Shadow Fall: Where Will Alexander Freed’s Starfighter Story Go From Here?

The novels of Alexander Freed focus on the trials and tribulations of frontline soldiers in the Galaxy Far, Far Away. Both his original works and his novelization of Rogue One center on characters’ experiences on the periphery of main galactic events. His latest novel, Shadow Fall, Part II of the Alphabet Squadron trilogy will be released next month. This piece will take a dive into what I’m expecting from Shadow Fall based on the contents and themes of Freed’s previous novels, Twilight Company and the original Alphabet Squadron.

Alphabet Squadron, as the first novel in a planned trilogy, is a bit hampered by the need for setup; some of the things that Freed did best in Twilight Company were therefore not expressed in Alphabet Squadron. For Shadow Fall, my hope is that Freed will more fully realize his vision of the galaxy at war. The post-Operation Cinder, pre-Battle of Jakku timeline that Freed is exploring contains vast narrative possibilities. With the Empire reeling as it loses control of the galaxy, there is massive room for conflict.

In Twilight Company, Freed deftly balanced between covering events around Hoth and telling new stories. I expect Freed will continue to cover his niche of the galaxy, while also tangentially including Chandrila, Kashyyyk, and perhaps eventually Jakku. One of Freed’s major strengths is how he tells established stories from new perspectives.  Part of Twilight Company covers the fall of Echo Base from the trenches, and I would be pretty excited to see the battle of Jakku from a similar perspective. 

One of the most interesting parts of Twilight‘s Hoth section is Freed’s depiction of daily life as a Rebel. This is something that adds to the richness of the Star Wars universe, but does not need to be covered in the movies. The Empire Strikes Back is a plot-driven film, and there isn’t time for or purpose in seeing the daily life of troops loading cargo onto the Millenium Falcon. Alphabet Squadron was similarly loaded with the burdens of plot, and doesn’t give us as much downtime. Hopefully Freed will have more freedom with Shadow Fall. It would be great if he gets into more detail about how the people of Alphabet Squadron live their lives. 

I also expect that without the need to establish his lead characters, Freed will be greatly expanding his supporting cast. Both Alphabet and Twilight feature large casts of characters, which is one of Freed’s strengths. The large difference between the two novels is that Twilight killed off half its cast by the end, whereas Alphabet did not. With Shadow Fall, I’m not sure if Freed will be willing to sacrifice his main cast in the second book of a trilogy. This is why I think he will probably pack the cast with more expendable supporting characters. This is a tactic that was used multiple times in Twilight, but only briefly in one sequence of Alphabet. It might seem cheap to introduce doomed “redshirts”, but Freed is skilled enough that he usually gives them enough depth to make it worth it. One of the distinguishing features of Twilight Company is the willingness to show that in war, people die.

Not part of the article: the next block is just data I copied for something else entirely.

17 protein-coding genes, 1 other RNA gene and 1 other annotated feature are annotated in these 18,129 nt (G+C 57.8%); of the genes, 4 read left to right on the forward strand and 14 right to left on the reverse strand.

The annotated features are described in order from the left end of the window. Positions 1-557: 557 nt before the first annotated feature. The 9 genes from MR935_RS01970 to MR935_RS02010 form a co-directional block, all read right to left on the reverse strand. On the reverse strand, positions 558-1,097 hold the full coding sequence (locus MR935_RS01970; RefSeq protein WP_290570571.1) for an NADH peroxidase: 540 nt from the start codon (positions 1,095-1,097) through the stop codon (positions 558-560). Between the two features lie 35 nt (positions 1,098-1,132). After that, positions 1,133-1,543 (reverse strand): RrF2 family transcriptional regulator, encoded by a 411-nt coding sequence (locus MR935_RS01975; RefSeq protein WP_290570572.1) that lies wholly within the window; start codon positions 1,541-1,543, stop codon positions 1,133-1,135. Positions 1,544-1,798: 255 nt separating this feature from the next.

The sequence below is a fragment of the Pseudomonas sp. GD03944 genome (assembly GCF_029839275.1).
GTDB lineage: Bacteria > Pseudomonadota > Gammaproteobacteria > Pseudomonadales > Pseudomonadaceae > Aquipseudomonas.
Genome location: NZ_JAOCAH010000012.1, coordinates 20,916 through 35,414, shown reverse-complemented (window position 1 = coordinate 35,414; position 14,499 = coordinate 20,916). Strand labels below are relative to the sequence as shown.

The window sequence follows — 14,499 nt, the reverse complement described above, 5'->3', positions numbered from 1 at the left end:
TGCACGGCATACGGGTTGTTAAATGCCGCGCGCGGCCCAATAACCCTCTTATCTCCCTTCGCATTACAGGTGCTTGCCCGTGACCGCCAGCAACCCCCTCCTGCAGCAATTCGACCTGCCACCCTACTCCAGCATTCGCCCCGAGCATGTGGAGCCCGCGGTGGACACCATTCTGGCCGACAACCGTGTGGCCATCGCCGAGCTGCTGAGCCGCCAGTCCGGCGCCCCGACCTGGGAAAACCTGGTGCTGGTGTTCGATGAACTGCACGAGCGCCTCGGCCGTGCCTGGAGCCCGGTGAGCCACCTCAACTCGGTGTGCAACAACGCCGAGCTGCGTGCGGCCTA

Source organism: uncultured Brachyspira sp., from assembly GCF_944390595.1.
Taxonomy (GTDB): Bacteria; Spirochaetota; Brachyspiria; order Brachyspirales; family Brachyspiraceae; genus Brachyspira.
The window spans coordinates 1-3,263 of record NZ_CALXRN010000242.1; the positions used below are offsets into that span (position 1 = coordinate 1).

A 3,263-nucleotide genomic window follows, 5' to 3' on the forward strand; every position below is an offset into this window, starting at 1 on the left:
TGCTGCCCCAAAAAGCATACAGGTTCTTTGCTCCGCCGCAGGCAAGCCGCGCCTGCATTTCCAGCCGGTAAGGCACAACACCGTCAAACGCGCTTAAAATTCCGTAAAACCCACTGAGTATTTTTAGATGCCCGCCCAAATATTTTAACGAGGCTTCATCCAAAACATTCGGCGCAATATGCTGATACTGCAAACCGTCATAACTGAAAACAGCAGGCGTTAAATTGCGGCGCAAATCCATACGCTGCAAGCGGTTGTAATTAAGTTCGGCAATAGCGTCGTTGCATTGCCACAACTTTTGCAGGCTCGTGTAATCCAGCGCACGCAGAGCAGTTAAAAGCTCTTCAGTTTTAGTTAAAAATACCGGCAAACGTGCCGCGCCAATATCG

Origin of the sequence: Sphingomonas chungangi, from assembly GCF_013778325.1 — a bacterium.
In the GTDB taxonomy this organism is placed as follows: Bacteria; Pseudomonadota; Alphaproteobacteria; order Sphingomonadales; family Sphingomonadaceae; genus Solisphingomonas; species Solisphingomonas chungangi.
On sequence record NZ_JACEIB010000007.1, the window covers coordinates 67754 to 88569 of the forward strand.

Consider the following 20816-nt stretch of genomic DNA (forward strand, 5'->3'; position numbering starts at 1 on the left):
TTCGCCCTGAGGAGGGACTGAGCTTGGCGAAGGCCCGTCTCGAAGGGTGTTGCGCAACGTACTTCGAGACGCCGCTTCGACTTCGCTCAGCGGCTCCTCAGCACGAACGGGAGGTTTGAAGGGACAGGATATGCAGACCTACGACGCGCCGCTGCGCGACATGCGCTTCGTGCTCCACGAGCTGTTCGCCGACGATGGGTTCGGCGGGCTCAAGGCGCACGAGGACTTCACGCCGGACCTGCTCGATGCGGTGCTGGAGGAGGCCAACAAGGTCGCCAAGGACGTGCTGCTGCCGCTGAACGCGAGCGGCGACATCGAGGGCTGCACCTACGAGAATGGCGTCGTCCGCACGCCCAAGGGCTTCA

Conversely, in Shadow Fall, there will almost certainly be more appearances from more major Star Wars characters. Twilight Company had brief appearances from Darth Vader, Nien Nunb and an unnamed Han Solo, as part of creating connective tissue with the films. Alphabet Squadron similarly featured General Hera Syndulla, though in a more central role. Shadow Fall will likely feature integration from yet another major character. I couldn’t speculate exactly who that would be, but I would imagine it would take the form of a small appearance of a film character or a larger appearance from a TV show. Personally, I’m rooting for a third option: an appearance from Battlefront II’s Iden Versio. Both of Freed’s novels have featured Imperials switching sides, and Versio would go along nicely with that continued theme. 

On the larger point of storytelling, I expect Freed to continue to use smaller stories to give us a larger look at the galaxy. Freed’s strength is how he paints with inference and implication. In Twilight Company, many references are made to other companies and campaigns. There are other Alliance units spoken to and briefly glimpsed. We don’t spend time with them, but we know they are there, implying larger things about the Galactic Civil War. After the collapse on Hoth, Twilight’s leadership attempts to get orders from high command. All communications with other Rebels imply that the Alliance is in total disarray, forcing Twilight to independently launch Operation Ringbreaker.

Alphabet Squadron does the same. Yrica Quell, the squadron’s leader, defects from the Empire during Operation Cinder. She spends part of the novel in a squalid New Republic prison camp. This gives us insight into the major troubles the New Republic would’ve had with a galaxy full of ex-Imperials. Much of Star Wars media glosses over these defections, but Freed uses Quell’s as a microcosm of the problems facing the galaxy. As the conflict nears its conclusion, Freed will no doubt give his audience an idea of the fringes of war in the final days of the Empire. 

Overall, my hopes for Shadow Fall are that Freed opts to delve into the meat of the conflict between Shadow Wing and Alphabet Squadron. Much of the first novel was devoted to character development and backstory building. The novel was good, but Freed did not focus on the concepts where he is most skilled. I’m excited for Shadow Fall, and I expect a heftier novel. Hopefully one that delves deeper into Freed’s version of the Galaxy Far, Far Away.